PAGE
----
Prince Harry and Meghan Markle Didn’t Listen to Final Version of Their Wedding Choir’s Arrangement After 12 Changes

Prince Harry and Meghan, Duchess of Sussex‘s royal wedding took place on May 19, 2018, at St. George’s Chapel in front of 600 guests and was televised to millions around the world. The bride wore a Givenchy gown which was made of silk and featured a boat neckline with a 16-foot veil. The former Suits star also donned the bandeau diamond tiara, which was made in 1932 for Queen Mary. 

The ceremony appeared to go off without a hitch but for the choir, there was a bit of pre-ceremony drama as they had to rework their version of “Stand By Me” a dozen times per the couple’s wishes.

Prince Harry and Meghan Markle leave from the West Door of St George's Chapel on their wedding day
Prince Harry and Meghan Markle leave from the West Door of St George’s Chapel on their wedding day | Ben STANSALL – WPA Pool/Getty Images)

Conductor remembers getting call to perform at Meghan and Harry’s wedding

The conductor of the Kingdom Choir, Karen Gibson, shared where she was when got the call to perform at the Sussexes’ royal wedding.

“I was on the number 87 bus… a woman said, ‘We’d like to invite you to sing at the royal wedding,’” Gibson recalled to The Standard (per The Express). “I said, ‘You’re joking, right?’ There was a silence. I said, ‘Oh, you’re not joking at all’ — so that was a mad moment.”

While Gibson holds fond memories of actually receiving the news, she admitted that she heard from a friend who worked at Clarence House — the official residence of Prince Charles and wife Camilla Parker Bowles — that she would be getting an important phone call. However, she wasn’t told what it was about.

The Kingdom Choir conductor Karen Gibson in a pink outfit performing outside Kensington Palace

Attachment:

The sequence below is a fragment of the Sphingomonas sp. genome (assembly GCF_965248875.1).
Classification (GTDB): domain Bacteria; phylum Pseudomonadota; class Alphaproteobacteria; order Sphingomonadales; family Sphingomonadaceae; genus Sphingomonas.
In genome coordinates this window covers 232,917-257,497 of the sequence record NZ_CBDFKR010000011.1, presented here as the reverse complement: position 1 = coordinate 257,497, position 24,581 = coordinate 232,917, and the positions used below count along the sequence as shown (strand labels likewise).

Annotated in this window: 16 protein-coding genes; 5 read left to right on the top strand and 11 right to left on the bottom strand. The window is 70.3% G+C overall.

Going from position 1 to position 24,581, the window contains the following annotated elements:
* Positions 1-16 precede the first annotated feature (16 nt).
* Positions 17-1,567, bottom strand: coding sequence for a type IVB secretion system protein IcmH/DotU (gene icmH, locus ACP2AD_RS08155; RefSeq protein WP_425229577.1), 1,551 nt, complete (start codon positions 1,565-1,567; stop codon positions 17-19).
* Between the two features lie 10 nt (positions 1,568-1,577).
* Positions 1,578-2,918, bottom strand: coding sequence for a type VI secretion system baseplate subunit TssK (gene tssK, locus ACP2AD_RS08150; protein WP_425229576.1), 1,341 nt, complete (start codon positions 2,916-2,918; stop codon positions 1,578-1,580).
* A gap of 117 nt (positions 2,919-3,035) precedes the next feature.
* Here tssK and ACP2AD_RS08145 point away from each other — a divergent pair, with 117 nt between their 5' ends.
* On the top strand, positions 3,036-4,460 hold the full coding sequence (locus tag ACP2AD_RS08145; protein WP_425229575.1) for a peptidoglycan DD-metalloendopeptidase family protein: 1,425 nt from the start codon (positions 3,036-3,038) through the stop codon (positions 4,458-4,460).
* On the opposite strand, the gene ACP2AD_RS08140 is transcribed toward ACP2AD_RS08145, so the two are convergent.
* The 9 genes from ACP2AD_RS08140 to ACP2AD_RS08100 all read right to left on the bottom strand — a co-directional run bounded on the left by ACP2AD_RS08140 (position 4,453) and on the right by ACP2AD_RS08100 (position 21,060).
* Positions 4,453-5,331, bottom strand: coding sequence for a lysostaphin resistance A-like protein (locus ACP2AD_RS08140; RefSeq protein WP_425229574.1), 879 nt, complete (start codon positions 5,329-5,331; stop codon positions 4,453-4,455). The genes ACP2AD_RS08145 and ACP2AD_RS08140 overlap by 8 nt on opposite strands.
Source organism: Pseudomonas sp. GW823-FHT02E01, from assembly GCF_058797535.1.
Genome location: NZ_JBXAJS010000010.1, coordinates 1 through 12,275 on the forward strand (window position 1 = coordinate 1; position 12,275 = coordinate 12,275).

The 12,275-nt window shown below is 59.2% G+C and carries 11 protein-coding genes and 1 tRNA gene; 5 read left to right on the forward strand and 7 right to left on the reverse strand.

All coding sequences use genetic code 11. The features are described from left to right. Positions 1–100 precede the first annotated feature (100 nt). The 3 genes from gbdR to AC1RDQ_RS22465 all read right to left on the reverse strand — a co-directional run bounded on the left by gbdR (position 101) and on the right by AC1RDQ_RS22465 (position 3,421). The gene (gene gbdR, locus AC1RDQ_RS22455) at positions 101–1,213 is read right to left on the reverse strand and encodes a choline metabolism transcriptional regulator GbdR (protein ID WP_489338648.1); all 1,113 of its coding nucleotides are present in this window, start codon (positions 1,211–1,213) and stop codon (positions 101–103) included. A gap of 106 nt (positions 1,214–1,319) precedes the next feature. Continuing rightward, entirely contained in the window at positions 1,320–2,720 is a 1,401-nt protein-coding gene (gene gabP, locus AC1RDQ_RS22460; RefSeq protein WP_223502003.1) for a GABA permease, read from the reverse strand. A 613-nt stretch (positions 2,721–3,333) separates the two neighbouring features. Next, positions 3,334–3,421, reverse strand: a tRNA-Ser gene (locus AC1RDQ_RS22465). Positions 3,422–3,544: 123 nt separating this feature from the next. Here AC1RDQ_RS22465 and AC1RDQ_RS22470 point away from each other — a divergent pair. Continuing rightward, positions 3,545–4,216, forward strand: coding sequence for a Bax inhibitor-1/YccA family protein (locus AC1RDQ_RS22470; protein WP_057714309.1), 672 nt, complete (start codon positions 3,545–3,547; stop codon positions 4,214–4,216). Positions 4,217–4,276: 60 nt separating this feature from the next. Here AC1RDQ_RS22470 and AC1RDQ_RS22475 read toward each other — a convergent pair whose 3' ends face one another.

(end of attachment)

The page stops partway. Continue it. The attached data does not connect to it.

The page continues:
The Kingdom Choir conductor Karen Gibson | Mike Marsland/Mike Marsland/WireImage

The choir had to make a dozen changes to version of ‘Stand By Me’

Gibson also spoke about getting the version of Ben E. King’s 1961 song “Stand By Me” just right for the big day. She said that her choir had to make 12 changes to their version. She explained the original version was “pure gospel” but Meghan and Harry wanted something more toned down.

“Gospel music is all about the cherries on top and it’s not about stinting on anything,” Gibson stated. “But we got word back that they wanted something a little less, so we did a second version which had an Etta James arrangement but again we had word back that it wasn’t right.”

The Kingdom Choir outside Kensington Palace for a performance
The Kingdom Choir standing outside Kensington Palace for a photocall | Jeff Spicer/Getty Images

She told Hello! that the bride and groom “hadn’t had time” to hear the last arrangement which was the “most stripped back.” She added: “None of us were nervous on the day about performing but I was nervous as to whether this would be exactly what they wanted. It felt incredible on the day.”

Prior to the performance, Gibson and her choir were invited to Kensington Palace for tea and biscuits with the pair. She remembered “how very much in love they were” and how fondly they “looked at each other.”